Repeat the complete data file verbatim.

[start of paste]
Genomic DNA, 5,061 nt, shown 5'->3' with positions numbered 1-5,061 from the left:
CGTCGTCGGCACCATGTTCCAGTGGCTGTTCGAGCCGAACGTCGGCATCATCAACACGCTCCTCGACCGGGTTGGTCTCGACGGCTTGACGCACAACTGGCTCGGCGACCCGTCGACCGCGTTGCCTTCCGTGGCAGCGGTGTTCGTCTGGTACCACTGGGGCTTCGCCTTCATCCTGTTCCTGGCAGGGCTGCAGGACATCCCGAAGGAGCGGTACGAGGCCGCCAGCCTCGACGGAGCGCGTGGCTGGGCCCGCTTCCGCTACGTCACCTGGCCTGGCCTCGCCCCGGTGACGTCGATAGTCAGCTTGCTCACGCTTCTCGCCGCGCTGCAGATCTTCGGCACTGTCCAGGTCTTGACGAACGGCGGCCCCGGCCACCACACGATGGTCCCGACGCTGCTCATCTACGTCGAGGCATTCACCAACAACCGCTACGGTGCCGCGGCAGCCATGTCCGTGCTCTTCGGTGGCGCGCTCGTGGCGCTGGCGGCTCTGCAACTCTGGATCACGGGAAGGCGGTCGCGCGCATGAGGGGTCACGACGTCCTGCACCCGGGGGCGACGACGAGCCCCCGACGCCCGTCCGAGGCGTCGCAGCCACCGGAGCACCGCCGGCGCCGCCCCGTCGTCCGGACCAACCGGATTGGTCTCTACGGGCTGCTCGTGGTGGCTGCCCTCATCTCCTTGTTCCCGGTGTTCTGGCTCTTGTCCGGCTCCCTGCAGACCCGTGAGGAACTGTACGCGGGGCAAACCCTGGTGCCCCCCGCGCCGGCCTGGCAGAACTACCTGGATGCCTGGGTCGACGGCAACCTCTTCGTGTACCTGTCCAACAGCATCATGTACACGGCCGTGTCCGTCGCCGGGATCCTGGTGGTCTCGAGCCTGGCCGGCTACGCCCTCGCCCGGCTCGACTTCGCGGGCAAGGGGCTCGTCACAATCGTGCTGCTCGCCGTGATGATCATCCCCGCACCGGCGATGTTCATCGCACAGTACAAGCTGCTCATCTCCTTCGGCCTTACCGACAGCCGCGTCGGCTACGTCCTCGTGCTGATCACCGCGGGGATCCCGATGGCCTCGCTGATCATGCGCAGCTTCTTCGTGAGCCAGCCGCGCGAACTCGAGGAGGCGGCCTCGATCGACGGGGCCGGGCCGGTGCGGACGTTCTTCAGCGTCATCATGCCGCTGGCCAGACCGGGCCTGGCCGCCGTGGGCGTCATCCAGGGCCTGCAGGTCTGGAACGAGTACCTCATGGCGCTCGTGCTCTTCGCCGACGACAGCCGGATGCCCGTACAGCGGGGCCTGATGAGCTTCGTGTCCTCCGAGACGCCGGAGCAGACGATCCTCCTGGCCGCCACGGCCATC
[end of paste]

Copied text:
Genomic DNA, 5,061 nt, shown 5'->3' with positions numbered 1-5,061 from the left:
CGTCGTCGGCACCATGTTCCAGTGGCTGTTCGAGCCGAACGTCGGCATCATCAACACGCTCCTCGACCGGGTTGGTCTCGACGGCTTGACGCACAACTGGCTCGGCGACCCGTCGACCGCGTTGCCTTCCGTGGCAGCGGTGTTCGTCTGGTACCACTGGGGCTTCGCCTTCATCCTGTTCCTGGCAGGGCTGCAGGACATCCCGAAGGAGCGGTACGAGGCCGCCAGCCTCGACGGAGCGCGTGGCTGGGCCCGCTTCCGCTACGTCACCTGGCCTGGCCTCGCCCCGGTGACGTCGATAGTCAGCTTGCTCACGCTTCTCGCCGCGCTGCAGATCTTCGGCACTGTCCAGGTCTTGACGAACGGCGGCCCCGGCCACCACACGATGGTCCCGACGCTGCTCATCTACGTCGAGGCATTCACCAACAACCGCTACGGTGCCGCGGCAGCCATGTCCGTGCTCTTCGGTGGCGCGCTCGTGGCGCTGGCGGCTCTGCAACTCTGGATCACGGGAAGGCGGTCGCGCGCATGAGGGGTCACGACGTCCTGCACCCGGGGGCGACGACGAGCCCCCGACGCCCGTCCGAGGCGTCGCAGCCACCGGAGCACCGCCGGCGCCGCCCCGTCGTCCGGACCAACCGGATTGGTCTCTACGGGCTGCTCGTGGTGGCTGCCCTCATCTCCTTGTTCCCGGTGTTCTGGCTCTTGTCCGGCTCCCTGCAGACCCGTGAGGAACTGTACGCGGGGCAAACCCTGGTGCCCCCCGCGCCGGCCTGGCAGAACTACCTGGATGCCTGGGTCGACGGCAACCTCTTCGTGTACCTGTCCAACAGCATCATGTACACGGCCGTGTCCGTCGCCGGGATCCTGGTGGTCTCGAGCCTGGCCGGCTACGCCCTCGCCCGGCTCGACTTCGCGGGCAAGGGGCTCGTCACAATCGTGCTGCTCGCCGTGATGATCATCCCCGCACCGGCGATGTTCATCGCACAGTACAAGCTGCTCATCTCCTTCGGCCTTACCGACAGCCGCGTCGGCTACGTCCTCGTGCTGATCACCGCGGGGATCCCGATGGCCTCGCTGATCATGCGCAGCTTCTTCGTGAGCCAGCCGCGCGAACTCGAGGAGGCGGCCTCGATCGACGGGGCCGGGCCGGTGCGGACGTTCTTCAGCGTCATCATGCCGCTGGCCAGACCGGGCCTGGCCGCCGTGGGCGTCATCCAGGGCCTGCAGGTCTGGAACGAGTACCTCATGGCGCTCGTGCTCTTCGCCGACGACAGCCGGATGCCCGTACAGCGGGGCCTGATGAGCTTCGTGTCCTCCGAGACGCCGGAGCAGACGATCCTCCTGGCCGCCACGGCCATC